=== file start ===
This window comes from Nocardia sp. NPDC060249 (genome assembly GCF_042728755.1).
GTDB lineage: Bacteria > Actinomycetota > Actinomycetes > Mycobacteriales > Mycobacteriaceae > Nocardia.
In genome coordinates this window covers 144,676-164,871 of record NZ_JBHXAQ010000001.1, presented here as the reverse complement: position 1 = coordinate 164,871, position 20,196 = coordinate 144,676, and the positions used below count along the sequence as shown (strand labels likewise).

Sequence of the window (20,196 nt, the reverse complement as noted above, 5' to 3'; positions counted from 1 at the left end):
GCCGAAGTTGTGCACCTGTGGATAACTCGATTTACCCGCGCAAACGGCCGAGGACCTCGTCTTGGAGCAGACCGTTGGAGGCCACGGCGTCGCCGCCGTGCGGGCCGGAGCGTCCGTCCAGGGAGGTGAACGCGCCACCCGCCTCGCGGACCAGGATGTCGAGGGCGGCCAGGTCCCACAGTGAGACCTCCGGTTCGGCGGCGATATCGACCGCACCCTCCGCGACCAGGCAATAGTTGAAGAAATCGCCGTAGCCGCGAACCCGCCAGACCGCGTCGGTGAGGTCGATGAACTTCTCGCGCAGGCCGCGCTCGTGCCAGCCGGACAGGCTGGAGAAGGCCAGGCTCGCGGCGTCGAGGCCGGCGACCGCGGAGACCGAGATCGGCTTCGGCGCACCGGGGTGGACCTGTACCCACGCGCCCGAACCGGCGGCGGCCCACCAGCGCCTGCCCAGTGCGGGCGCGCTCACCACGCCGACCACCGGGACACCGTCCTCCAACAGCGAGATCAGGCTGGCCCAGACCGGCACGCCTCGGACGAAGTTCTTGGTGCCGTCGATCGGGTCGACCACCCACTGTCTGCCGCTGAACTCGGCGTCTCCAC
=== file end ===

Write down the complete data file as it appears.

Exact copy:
This window comes from Nocardia sp. NPDC060249 (genome assembly GCF_042728755.1).
GTDB lineage: Bacteria > Actinomycetota > Actinomycetes > Mycobacteriales > Mycobacteriaceae > Nocardia.
In genome coordinates this window covers 144,676-164,871 of record NZ_JBHXAQ010000001.1, presented here as the reverse complement: position 1 = coordinate 164,871, position 20,196 = coordinate 144,676, and the positions used below count along the sequence as shown (strand labels likewise).

Sequence of the window (20,196 nt, the reverse complement as noted above, 5' to 3'; positions counted from 1 at the left end):
GCCGAAGTTGTGCACCTGTGGATAACTCGATTTACCCGCGCAAACGGCCGAGGACCTCGTCTTGGAGCAGACCGTTGGAGGCCACGGCGTCGCCGCCGTGCGGGCCGGAGCGTCCGTCCAGGGAGGTGAACGCGCCACCCGCCTCGCGGACCAGGATGTCGAGGGCGGCCAGGTCCCACAGTGAGACCTCCGGTTCGGCGGCGATATCGACCGCACCCTCCGCGACCAGGCAATAGTTGAAGAAATCGCCGTAGCCGCGAACCCGCCAGACCGCGTCGGTGAGGTCGATGAACTTCTCGCGCAGGCCGCGCTCGTGCCAGCCGGACAGGCTGGAGAAGGCCAGGCTCGCGGCGTCGAGGCCGGCGACCGCGGAGACCGAGATCGGCTTCGGCGCACCGGGGTGGACCTGTACCCACGCGCCCGAACCGGCGGCGGCCCACCAGCGCCTGCCCAGTGCGGGCGCGCTCACCACGCCGACCACCGGGACACCGTCCTCCAACAGCGAGATCAGGCTGGCCCAGACCGGCACGCCTCGGACGAAGTTCTTGGTGCCGTCGATCGGGTCGACCACCCACTGTCTGCCGCTGAACTCGGCGTCTCCAC